manse


manse

manse [mans] ExamplesWord Origin noun

  1. the house and land occupied by a minister or parson.
  2. the dwelling of a landholder; mansion.

Origin of manse 1480–90; earlier manss, mans Medieval Latin mānsus a farm, dwelling, noun use of past participle of Latin manēre to dwell. See remain Related Words for manses vicarage, manse, parsonage, benefice, presbytery Examples from the Web for manses Historical Examples of manses

  • Cathcart might, before this, come with the list of manses and their occupants.

    The Mystery of the Sea

    Bram Stoker

  • They restored the presbyterian clergy to their churches and manses.

    The Scottish Parliament

    Robert S. (Robert Sangster) Rait

  • Who laid out our English fields and tied the strips into manses?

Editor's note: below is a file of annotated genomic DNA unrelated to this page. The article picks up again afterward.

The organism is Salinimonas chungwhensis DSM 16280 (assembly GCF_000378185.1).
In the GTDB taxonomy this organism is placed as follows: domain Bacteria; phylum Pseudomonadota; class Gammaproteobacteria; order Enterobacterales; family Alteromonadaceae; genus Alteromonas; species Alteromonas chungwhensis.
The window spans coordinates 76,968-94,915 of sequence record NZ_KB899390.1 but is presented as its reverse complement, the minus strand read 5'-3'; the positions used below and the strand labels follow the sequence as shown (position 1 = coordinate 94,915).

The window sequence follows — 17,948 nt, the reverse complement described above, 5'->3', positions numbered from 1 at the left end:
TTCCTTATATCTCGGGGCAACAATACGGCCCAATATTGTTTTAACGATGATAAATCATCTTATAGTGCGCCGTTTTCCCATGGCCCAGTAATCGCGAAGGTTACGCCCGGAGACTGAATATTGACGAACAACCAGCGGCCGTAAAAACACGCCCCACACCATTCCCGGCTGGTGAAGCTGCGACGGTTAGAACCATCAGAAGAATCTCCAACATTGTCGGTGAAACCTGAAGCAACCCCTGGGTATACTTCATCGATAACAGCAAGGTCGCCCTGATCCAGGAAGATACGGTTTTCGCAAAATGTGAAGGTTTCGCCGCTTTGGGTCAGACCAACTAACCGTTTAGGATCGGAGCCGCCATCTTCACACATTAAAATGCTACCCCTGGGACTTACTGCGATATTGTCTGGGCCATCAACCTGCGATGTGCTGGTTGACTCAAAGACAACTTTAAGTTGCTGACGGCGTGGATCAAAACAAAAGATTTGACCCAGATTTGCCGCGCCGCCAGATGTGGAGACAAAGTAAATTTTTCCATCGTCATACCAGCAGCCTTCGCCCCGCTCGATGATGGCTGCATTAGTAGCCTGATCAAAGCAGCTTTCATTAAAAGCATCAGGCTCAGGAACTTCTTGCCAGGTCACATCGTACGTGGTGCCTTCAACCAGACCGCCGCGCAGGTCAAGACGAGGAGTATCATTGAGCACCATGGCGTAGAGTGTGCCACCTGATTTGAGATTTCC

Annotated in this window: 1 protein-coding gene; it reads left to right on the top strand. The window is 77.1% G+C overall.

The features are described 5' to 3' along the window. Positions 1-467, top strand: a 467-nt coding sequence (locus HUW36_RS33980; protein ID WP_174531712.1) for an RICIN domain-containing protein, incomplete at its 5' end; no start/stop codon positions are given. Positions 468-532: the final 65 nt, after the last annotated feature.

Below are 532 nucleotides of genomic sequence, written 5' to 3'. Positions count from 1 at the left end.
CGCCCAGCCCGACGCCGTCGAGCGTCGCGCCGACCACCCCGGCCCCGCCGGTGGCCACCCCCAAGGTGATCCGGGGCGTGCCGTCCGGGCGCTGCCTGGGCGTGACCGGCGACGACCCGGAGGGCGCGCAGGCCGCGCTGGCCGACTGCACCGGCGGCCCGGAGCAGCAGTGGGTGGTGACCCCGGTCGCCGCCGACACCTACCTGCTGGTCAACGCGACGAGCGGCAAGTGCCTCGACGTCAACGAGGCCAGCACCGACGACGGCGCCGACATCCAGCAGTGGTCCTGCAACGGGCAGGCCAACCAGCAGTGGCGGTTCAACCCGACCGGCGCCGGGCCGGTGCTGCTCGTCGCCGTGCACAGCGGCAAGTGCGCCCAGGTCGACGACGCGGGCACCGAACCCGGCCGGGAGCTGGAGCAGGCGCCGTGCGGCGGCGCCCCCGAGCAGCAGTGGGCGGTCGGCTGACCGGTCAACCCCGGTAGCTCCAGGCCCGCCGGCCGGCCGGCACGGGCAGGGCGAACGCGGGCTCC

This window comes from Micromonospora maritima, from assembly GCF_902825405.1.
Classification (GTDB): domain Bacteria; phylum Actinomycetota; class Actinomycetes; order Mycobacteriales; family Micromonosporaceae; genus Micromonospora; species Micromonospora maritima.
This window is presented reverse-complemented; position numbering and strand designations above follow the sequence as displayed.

Domesday Book and Beyond

    Frederic William Maitland

  • Schools, vicarages, and manses were turned into temporary soldiers’ homes.

    With our Fighting Men

    William E. Sellers

  • The vicarages and manses of the country were denuded of their sons.

    With our Fighting Men

    William E. Sellers

  • British Dictionary definitions for manses manse noun

    1. (in certain religious denominations) the house provided for a minister

    Word Origin for manse C15: from Medieval Latin mansus dwelling, from the past participle of Latin manēre to stay Word Origin and History for manses manse n.

    late 15c., “mansion house,” from Medieval Latin mansus “dwelling house; amount of land sufficient for a family,” noun use of masculine past participle of Latin manere “to remain” (see mansion).

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